Nearly half of Cubans who have fled the Communist nation in the past 50 years have settled in the Miami area.

Some sought to leave through official channels, often waiting years for approval from Cuba's government. Others escaped on smuggler's boats or defected while on approved travel outside the island. For many Cubans, the details of the ordeals matter less than the knowledge they are free from Communist rule.

The hosts of Miami-based Radio Republica discussed the latest efforts of Cubans to leave the island during a program that was beamed into Cuba this week. They said Cubans were lined up at the Spanish embassy in Havana, hoping to take advantage of a new law that grants citizenship to the grandchildren of Spanish immigrants.

Julio Estorino, who directs the radio show for the pro-democracy group Cuban Democratic Directorate, says Spanish citizenship offers the hope of living in a place with freedom and rights. He says it is sad that so many Cubans see no hope if they remain in Cuba.

For many Cubans the United States has given opportunities for education, work and travel they would not have in Cuba.

Miami restaurant owner Ailin Fernandez left Cuba more than 20 years ago. She longs to return home and open a restaurant in the beach town of Varadero but not under the current government.
She says there are opportunities here for people who work hard, but the same is not true in Cuba.

Others, like Giselle Palacios, 18, have come to Miami to escape political persecution on the island. As the daughter of prominent dissidents, she fled after being kicked out of college for her political activities.

She says she hopes to finish her studies in Miami and return home someday to help rebuild the country. She says all Cubans should be able to go home.

Giselle's parents remain in Cuba, where her father was recently jailed for his political involvement. For her, the policies of Cuba's revolutionary government have meant the forced separation of her family, as well as many others.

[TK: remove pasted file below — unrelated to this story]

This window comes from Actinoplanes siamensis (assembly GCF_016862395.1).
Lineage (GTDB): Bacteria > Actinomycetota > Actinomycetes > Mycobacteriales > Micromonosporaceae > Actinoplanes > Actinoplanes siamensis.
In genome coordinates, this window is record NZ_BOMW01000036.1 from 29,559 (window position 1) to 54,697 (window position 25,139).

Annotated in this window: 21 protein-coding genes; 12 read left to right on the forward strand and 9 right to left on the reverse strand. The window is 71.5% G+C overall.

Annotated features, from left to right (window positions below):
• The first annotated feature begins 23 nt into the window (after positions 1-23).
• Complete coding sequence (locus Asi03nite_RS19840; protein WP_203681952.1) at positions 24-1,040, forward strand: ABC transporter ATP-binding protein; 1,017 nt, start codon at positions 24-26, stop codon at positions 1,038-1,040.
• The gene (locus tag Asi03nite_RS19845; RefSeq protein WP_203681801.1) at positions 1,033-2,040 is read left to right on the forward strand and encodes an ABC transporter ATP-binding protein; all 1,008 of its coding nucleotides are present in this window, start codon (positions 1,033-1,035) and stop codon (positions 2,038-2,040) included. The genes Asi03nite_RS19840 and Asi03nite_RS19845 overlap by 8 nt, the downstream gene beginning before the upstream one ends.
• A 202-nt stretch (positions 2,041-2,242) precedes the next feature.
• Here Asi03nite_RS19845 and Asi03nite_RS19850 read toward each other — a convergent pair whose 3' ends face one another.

Comedian Bonco Quinongo left Cuba nine years ago to advance his career. His decision prompted the government to label him a deserter, making it nearly impossible to return home to visit his two daughters and his ailing father.

He says he may have found success by leaving Cuba, but there is something else that is missing, and it pains him deeply.

Like many Cuban exiles, Quinongo is not following the 50th anniversary celebration planned in Havana. The day stirs difficult memories of what has been lost in the past five decades.

He says the word revolution is supposed to mean renewal and progress, but in the case of Cuba, it really means a rejection of those things.

When Fidel Castro claimed victory 50 years ago, few expected his revolutionary forces to remain in power as long as they have. For many Cuban exiles, the question is how much longer can the Communist government continue.

Cuba marks 50 years of the Castro Brothers' dictatorship
By the A.M. Costa Rica wire services

Thursday Cuba marked 50 years since Fidel Castro took control of the country in the Communist revolution.

President Raúl Castro was in the eastern city of Santiago at the same spot where his older brother proclaimed victory Jan. 1, 1959.

After ousting dictator Fulgencio Batista, the elder Castro ruled Cuba for 49 years, resisting what he viewed as U.S. imperialism.

Raúl Castro formally took over from his ailing brother in February, promising reforms for the economically-strapped Cuba, which is now one of the world's last Communist strongholds.

On the eve of the anniversary Wednesday, a White House spokesman, Gordon Johndroe, said the United States will
continue to seek freedom for Cubans. He said the Castro brothers have not treated their people well, noting that many political dissidents are in jail.

Under Fidel Castro, Cubans experienced a range of advances and setbacks, from improvements in education and health care to a U.S. economic embargo that has contributed to the country's financial hardships during the past five decades.

Many Cubans are hoping for an improvement in U.S.-Cuban relations when U.S. president-elect Barack Obama takes office Jan. 20.

The 82-year-old Fidel Castro has not been seen in public since undergoing intestinal surgery in 2006, but maintains a strong presence in Cuba and around the world. He has become the model for a new generation of leftist leaders in Latin America, including Venezuela's Hugo Chávez and Bolivia's Evo Morales.

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A.M. Costa Rica